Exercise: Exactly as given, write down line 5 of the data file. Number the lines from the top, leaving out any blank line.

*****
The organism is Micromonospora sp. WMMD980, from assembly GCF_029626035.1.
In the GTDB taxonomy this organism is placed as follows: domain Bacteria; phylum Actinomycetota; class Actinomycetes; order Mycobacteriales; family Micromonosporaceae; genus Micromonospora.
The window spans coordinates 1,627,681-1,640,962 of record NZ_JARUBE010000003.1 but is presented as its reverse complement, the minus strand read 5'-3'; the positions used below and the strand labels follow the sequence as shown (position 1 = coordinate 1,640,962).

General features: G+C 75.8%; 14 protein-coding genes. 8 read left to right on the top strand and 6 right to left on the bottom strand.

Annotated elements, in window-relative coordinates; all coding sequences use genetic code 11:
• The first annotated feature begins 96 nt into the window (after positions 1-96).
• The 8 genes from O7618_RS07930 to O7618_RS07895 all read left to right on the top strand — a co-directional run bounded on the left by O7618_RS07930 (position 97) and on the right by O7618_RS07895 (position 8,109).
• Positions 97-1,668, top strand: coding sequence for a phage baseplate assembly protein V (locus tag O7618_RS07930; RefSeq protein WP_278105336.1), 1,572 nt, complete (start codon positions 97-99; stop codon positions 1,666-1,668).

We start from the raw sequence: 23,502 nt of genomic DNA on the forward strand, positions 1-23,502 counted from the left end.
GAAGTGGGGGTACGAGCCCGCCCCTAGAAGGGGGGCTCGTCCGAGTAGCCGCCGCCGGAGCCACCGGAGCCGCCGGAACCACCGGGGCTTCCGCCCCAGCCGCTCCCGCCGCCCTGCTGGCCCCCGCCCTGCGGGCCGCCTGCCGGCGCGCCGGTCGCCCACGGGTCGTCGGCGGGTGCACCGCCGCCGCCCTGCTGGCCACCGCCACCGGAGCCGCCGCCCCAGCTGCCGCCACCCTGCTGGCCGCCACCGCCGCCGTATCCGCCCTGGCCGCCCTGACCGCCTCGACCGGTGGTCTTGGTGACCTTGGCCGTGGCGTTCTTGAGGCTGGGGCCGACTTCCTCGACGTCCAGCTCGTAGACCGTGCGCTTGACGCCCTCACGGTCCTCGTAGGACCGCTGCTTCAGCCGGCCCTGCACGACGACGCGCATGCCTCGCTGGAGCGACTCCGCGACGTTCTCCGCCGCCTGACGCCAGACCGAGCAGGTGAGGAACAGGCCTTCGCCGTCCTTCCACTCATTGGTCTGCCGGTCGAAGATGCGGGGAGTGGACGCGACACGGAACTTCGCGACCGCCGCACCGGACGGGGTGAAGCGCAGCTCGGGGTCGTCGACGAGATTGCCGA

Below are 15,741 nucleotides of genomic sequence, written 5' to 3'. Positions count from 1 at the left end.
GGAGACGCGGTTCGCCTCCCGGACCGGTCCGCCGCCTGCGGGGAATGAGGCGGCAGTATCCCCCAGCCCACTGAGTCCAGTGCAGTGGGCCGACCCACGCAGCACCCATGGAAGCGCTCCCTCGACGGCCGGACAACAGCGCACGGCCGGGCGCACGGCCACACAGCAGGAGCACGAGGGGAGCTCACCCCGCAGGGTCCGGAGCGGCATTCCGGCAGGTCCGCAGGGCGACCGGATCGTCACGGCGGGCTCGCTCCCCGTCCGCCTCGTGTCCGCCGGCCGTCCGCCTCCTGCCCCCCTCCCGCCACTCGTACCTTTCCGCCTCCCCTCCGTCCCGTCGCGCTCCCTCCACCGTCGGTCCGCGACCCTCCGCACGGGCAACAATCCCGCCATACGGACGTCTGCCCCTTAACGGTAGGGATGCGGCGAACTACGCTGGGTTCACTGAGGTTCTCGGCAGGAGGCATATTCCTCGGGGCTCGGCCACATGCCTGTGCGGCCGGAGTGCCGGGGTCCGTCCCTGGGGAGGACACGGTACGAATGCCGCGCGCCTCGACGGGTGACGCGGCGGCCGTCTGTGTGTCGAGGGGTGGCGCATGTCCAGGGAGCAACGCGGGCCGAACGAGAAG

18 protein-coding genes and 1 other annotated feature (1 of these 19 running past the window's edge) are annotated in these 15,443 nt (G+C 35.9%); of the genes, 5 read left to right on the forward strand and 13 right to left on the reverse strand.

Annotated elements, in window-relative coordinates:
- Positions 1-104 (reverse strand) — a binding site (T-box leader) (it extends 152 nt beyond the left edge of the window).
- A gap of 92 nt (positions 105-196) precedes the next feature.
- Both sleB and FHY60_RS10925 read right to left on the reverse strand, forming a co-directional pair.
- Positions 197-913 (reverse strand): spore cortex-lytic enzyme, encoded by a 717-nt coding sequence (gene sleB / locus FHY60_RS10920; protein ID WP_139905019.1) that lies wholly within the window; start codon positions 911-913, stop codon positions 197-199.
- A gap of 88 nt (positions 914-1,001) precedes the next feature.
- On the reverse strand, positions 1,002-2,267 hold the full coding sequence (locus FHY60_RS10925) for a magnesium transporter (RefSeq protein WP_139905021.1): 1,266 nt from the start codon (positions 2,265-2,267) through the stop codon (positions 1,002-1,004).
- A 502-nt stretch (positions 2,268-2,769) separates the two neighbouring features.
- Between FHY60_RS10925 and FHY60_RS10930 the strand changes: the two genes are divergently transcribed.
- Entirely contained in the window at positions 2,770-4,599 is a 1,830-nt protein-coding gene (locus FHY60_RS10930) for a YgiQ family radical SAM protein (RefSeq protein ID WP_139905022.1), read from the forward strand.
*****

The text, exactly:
Annotated elements, in window-relative coordinates; all coding sequences use genetic code 11: